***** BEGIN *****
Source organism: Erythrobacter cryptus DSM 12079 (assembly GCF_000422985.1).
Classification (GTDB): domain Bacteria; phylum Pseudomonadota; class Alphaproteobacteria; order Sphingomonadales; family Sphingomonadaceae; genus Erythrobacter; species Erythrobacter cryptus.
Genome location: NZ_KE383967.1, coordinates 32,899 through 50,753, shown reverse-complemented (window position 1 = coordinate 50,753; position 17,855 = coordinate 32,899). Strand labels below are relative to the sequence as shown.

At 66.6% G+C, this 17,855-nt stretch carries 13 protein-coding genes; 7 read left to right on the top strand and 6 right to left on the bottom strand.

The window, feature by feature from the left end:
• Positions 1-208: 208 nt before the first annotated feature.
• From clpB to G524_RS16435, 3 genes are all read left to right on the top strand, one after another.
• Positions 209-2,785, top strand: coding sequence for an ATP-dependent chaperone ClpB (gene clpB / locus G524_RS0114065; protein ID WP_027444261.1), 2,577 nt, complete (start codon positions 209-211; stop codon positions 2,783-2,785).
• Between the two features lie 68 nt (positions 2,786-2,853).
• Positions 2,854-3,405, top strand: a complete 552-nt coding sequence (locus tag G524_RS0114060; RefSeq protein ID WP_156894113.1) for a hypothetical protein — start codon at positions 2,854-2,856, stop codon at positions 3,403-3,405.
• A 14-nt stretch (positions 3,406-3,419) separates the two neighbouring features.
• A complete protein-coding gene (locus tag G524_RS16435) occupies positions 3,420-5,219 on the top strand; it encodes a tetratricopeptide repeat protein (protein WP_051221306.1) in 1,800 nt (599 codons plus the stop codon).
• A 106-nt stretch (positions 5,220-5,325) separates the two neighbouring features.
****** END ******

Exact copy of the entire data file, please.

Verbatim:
Source organism: Erythrobacter cryptus DSM 12079 (assembly GCF_000422985.1).
Classification (GTDB): domain Bacteria; phylum Pseudomonadota; class Alphaproteobacteria; order Sphingomonadales; family Sphingomonadaceae; genus Erythrobacter; species Erythrobacter cryptus.
Genome location: NZ_KE383967.1, coordinates 32,899 through 50,753, shown reverse-complemented (window position 1 = coordinate 50,753; position 17,855 = coordinate 32,899). Strand labels below are relative to the sequence as shown.

At 66.6% G+C, this 17,855-nt stretch carries 13 protein-coding genes; 7 read left to right on the top strand and 6 right to left on the bottom strand.

The window, feature by feature from the left end:
• Positions 1-208: 208 nt before the first annotated feature.
• From clpB to G524_RS16435, 3 genes are all read left to right on the top strand, one after another.
• Positions 209-2,785, top strand: coding sequence for an ATP-dependent chaperone ClpB (gene clpB / locus G524_RS0114065; protein ID WP_027444261.1), 2,577 nt, complete (start codon positions 209-211; stop codon positions 2,783-2,785).
• Between the two features lie 68 nt (positions 2,786-2,853).
• Positions 2,854-3,405, top strand: a complete 552-nt coding sequence (locus tag G524_RS0114060; RefSeq protein ID WP_156894113.1) for a hypothetical protein — start codon at positions 2,854-2,856, stop codon at positions 3,403-3,405.
• A 14-nt stretch (positions 3,406-3,419) separates the two neighbouring features.
• A complete protein-coding gene (locus tag G524_RS16435) occupies positions 3,420-5,219 on the top strand; it encodes a tetratricopeptide repeat protein (protein WP_051221306.1) in 1,800 nt (599 codons plus the stop codon).
• A 106-nt stretch (positions 5,220-5,325) separates the two neighbouring features.